Thursday, May 20, 2004

From blog correspondent Lee Penn
‘Diogenes’ on the inversion of forgiveness by guilty RC bishops

Healing & Forgiveness: a Primer

Object lesson

A priest convicted of public indecency last year is returning to the ministry next week, the Archdiocese of Cincinnati announced today. ... Archbishop Daniel E. Pilarczyk reaffirmed that the church demands and that he expects priests to live in celibate chastity. However, he noted, the Gospel also calls for healing and forgiveness.


Case A: Say my neighbor's children, not liking the sound of my last name, pitch rocks through my living room window and yell insults. My sons grab baseball bats and start to head out the door to thrash the aggressors. I stop them and remind them that the Gospel calls for forgiveness, and as Christians we should not only forswear vengeance for wrongs suffered but accept injuries as a step toward reconciliation.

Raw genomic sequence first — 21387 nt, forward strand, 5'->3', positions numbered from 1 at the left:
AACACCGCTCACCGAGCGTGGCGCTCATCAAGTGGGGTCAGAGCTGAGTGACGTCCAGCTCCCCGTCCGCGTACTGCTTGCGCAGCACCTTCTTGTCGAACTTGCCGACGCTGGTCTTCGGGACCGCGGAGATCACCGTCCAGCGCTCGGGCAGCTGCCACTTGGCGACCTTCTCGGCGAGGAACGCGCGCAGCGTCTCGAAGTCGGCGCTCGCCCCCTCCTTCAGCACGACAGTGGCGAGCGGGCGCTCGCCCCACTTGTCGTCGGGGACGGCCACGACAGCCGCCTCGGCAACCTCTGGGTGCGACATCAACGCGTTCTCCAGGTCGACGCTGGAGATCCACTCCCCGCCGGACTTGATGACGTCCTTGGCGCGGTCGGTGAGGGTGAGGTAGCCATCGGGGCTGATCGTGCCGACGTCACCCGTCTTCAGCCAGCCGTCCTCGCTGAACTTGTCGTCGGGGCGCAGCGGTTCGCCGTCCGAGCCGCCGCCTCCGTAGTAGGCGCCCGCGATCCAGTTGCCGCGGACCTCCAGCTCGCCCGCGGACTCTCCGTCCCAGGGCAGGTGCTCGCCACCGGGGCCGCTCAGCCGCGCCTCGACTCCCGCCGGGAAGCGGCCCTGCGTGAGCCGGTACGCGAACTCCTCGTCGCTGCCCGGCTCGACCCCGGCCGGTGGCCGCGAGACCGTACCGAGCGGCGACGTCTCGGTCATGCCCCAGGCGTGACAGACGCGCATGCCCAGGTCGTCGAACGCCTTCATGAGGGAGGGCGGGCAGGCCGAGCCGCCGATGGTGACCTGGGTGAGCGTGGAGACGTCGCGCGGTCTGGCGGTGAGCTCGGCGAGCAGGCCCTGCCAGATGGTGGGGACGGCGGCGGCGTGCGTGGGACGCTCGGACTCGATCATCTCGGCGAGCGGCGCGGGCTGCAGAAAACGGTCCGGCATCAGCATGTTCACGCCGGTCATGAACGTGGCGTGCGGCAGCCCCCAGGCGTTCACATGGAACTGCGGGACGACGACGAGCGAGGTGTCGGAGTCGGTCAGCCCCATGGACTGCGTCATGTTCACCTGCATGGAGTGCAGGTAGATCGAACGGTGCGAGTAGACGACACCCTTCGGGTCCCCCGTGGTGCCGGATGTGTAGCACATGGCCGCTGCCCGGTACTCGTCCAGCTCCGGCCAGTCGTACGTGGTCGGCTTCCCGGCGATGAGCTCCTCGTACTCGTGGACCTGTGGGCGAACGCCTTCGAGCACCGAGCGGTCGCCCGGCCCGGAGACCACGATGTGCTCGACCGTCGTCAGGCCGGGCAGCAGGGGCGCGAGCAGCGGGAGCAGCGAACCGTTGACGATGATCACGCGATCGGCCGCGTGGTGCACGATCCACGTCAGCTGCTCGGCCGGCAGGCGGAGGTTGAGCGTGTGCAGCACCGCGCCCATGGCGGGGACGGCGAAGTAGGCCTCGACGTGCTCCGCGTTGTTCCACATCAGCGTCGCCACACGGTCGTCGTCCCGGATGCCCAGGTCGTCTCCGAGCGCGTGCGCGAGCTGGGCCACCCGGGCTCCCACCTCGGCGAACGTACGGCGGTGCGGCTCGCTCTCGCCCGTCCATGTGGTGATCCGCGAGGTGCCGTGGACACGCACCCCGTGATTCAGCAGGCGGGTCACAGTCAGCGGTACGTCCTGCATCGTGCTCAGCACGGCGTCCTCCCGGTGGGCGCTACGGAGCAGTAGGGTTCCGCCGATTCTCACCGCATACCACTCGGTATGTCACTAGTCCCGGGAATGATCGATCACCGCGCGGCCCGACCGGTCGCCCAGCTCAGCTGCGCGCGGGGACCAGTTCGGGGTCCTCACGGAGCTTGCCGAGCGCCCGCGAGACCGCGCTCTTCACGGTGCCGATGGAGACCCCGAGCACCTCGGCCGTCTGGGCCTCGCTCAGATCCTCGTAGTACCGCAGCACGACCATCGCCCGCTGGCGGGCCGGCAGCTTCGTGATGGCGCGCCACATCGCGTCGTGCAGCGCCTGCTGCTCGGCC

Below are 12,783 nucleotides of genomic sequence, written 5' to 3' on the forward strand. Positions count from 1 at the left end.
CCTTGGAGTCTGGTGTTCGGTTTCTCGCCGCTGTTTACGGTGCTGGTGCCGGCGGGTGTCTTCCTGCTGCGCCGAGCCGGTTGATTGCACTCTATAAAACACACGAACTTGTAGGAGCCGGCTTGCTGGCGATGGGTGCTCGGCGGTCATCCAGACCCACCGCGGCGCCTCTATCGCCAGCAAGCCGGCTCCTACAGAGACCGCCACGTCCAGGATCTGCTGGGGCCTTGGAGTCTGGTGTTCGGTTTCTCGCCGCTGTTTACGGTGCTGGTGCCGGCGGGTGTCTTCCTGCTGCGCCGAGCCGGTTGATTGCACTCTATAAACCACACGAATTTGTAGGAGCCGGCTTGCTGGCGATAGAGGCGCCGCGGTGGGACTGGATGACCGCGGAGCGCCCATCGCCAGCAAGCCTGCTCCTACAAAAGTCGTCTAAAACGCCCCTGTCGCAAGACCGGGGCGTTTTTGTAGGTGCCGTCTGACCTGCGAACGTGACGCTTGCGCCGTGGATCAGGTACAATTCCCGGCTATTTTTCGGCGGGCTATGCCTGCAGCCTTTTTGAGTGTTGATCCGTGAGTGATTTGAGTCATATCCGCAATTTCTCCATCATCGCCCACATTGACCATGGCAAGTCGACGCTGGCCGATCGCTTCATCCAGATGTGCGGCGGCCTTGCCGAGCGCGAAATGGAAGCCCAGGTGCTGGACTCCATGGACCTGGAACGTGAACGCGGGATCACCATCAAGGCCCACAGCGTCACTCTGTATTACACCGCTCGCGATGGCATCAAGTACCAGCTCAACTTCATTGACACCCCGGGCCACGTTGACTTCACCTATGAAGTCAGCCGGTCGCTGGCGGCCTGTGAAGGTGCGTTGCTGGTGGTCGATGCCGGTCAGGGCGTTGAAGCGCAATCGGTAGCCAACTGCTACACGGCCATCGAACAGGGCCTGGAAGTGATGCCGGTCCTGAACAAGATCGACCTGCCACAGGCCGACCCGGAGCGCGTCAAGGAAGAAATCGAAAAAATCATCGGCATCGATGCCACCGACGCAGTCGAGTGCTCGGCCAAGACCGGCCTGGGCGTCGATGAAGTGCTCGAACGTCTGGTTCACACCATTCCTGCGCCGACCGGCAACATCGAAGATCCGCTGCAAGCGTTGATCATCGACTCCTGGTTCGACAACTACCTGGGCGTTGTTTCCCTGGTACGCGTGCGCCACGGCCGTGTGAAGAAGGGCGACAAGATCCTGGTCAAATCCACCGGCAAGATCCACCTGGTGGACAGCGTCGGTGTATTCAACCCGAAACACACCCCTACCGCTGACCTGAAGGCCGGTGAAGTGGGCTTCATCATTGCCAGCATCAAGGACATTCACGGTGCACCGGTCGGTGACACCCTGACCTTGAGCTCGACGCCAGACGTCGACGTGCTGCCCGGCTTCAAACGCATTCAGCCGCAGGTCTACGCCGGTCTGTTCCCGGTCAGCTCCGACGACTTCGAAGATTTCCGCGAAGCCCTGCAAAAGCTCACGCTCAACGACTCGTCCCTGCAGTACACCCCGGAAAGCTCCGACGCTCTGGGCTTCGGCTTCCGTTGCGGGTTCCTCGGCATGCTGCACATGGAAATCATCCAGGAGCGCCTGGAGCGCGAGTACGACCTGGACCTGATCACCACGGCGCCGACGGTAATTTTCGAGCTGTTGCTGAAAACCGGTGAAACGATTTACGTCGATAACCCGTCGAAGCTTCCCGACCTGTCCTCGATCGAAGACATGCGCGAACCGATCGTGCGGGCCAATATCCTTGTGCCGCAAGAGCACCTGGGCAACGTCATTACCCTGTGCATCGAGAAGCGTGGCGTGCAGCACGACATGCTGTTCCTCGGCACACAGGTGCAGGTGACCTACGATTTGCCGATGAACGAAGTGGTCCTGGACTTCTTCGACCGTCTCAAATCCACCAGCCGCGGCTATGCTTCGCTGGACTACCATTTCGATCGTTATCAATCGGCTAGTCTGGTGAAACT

Case B: My children, not liking the sound of my neighbor's last name, pitch rocks through his living room window and yell insults at him. When my neighbor comes over to complain of my sons' mischief and asks that I punish them and pay for their damage, I tell him that the Gospel calls for healing and forgiveness, and insinuate that it is un-Christian of him to seek retribution.

Got the picture, Excellency? Now follow me closely here: Case A is GOOD. Case B is NOT GOOD. For a Christian, forgiveness is something the injured party freely offers the man who inflicts the injury, not an obligation the injurer exacts from the man he injured.

Now comes the tricky part, the conclusion few bishops seem able to grasp: if I use my Roman collar to gain your son's trust and then rape him, it's NOT GOOD for me to lecture you on your duty of forgiveness and reconciliation. And the same goes for priests who harm the faithful by gross displays of deviant sexuality.

Would a puppet show help make the point clear?

LP: Diogenes hit the target, again.

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